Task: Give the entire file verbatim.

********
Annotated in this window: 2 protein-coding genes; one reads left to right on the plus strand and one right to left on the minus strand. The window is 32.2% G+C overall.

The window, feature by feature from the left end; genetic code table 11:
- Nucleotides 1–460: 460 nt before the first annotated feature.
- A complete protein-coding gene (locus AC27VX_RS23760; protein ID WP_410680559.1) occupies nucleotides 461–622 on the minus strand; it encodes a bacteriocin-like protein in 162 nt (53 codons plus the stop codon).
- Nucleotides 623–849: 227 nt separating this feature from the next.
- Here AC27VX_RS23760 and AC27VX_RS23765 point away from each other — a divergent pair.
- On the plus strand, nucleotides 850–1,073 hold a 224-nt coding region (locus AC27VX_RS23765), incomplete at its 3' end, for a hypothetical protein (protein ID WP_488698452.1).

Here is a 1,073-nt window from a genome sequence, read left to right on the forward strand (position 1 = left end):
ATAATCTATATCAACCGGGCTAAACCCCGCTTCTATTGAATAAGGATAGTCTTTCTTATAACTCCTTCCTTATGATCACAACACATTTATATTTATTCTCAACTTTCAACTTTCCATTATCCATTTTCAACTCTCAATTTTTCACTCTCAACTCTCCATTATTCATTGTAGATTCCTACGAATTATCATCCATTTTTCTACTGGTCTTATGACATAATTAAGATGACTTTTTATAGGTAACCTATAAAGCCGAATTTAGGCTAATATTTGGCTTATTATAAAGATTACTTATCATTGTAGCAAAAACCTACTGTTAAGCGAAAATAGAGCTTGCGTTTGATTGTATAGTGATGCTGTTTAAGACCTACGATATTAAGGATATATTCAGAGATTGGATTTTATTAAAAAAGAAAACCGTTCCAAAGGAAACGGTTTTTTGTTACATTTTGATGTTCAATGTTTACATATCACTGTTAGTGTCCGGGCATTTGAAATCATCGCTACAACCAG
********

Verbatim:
Annotated in this window: 2 protein-coding genes; one reads left to right on the plus strand and one right to left on the minus strand. The window is 32.2% G+C overall.

The window, feature by feature from the left end; genetic code table 11:
- Nucleotides 1–460: 460 nt before the first annotated feature.
- A complete protein-coding gene (locus AC27VX_RS23760; protein ID WP_410680559.1) occupies nucleotides 461–622 on the minus strand; it encodes a bacteriocin-like protein in 162 nt (53 codons plus the stop codon).
- Nucleotides 623–849: 227 nt separating this feature from the next.
- Here AC27VX_RS23760 and AC27VX_RS23765 point away from each other — a divergent pair.
- On the plus strand, nucleotides 850–1,073 hold a 224-nt coding region (locus AC27VX_RS23765), incomplete at its 3' end, for a hypothetical protein (protein ID WP_488698452.1).

Here is a 1,073-nt window from a genome sequence, read left to right on the forward strand (position 1 = left end):
ATAATCTATATCAACCGGGCTAAACCCCGCTTCTATTGAATAAGGATAGTCTTTCTTATAACTCCTTCCTTATGATCACAACACATTTATATTTATTCTCAACTTTCAACTTTCCATTATCCATTTTCAACTCTCAATTTTTCACTCTCAACTCTCCATTATTCATTGTAGATTCCTACGAATTATCATCCATTTTTCTACTGGTCTTATGACATAATTAAGATGACTTTTTATAGGTAACCTATAAAGCCGAATTTAGGCTAATATTTGGCTTATTATAAAGATTACTTATCATTGTAGCAAAAACCTACTGTTAAGCGAAAATAGAGCTTGCGTTTGATTGTATAGTGATGCTGTTTAAGACCTACGATATTAAGGATATATTCAGAGATTGGATTTTATTAAAAAAGAAAACCGTTCCAAAGGAAACGGTTTTTTGTTACATTTTGATGTTCAATGTTTACATATCACTGTTAGTGTCCGGGCATTTGAAATCATCGCTACAACCAG